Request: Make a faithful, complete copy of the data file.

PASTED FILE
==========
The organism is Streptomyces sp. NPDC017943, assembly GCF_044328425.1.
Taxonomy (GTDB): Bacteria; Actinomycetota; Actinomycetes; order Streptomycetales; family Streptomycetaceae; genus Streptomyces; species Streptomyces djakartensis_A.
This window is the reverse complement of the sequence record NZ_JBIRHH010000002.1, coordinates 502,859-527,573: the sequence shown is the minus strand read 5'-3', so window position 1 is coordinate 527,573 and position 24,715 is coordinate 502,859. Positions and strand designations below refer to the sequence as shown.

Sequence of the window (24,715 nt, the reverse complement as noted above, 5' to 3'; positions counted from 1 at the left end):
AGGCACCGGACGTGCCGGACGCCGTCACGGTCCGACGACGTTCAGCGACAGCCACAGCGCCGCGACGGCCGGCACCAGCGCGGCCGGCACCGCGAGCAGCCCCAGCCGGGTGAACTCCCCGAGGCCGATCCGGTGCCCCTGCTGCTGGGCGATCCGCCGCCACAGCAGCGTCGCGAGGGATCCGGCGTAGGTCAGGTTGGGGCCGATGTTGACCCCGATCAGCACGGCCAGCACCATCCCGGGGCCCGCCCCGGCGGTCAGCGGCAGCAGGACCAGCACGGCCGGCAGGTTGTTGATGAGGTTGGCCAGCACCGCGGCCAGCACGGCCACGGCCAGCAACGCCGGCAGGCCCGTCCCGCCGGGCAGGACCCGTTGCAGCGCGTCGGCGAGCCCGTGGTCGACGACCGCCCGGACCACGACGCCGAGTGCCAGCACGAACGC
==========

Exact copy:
The organism is Streptomyces sp. NPDC017943, assembly GCF_044328425.1.
Taxonomy (GTDB): Bacteria; Actinomycetota; Actinomycetes; order Streptomycetales; family Streptomycetaceae; genus Streptomyces; species Streptomyces djakartensis_A.
This window is the reverse complement of the sequence record NZ_JBIRHH010000002.1, coordinates 502,859-527,573: the sequence shown is the minus strand read 5'-3', so window position 1 is coordinate 527,573 and position 24,715 is coordinate 502,859. Positions and strand designations below refer to the sequence as shown.

Sequence of the window (24,715 nt, the reverse complement as noted above, 5' to 3'; positions counted from 1 at the left end):
AGGCACCGGACGTGCCGGACGCCGTCACGGTCCGACGACGTTCAGCGACAGCCACAGCGCCGCGACGGCCGGCACCAGCGCGGCCGGCACCGCGAGCAGCCCCAGCCGGGTGAACTCCCCGAGGCCGATCCGGTGCCCCTGCTGCTGGGCGATCCGCCGCCACAGCAGCGTCGCGAGGGATCCGGCGTAGGTCAGGTTGGGGCCGATGTTGACCCCGATCAGCACGGCCAGCACCATCCCGGGGCCCGCCCCGGCGGTCAGCGGCAGCAGGACCAGCACGGCCGGCAGGTTGTTGATGAGGTTGGCCAGCACCGCGGCCAGCACGGCCACGGCCAGCAACGCCGGCAGGCCCGTCCCGCCGGGCAGGACCCGTTGCAGCGCGTCGGCGAGCCCGTGGTCGACGACCGCCCGGACCACGACGCCGAGTGCCAGCACGAACGC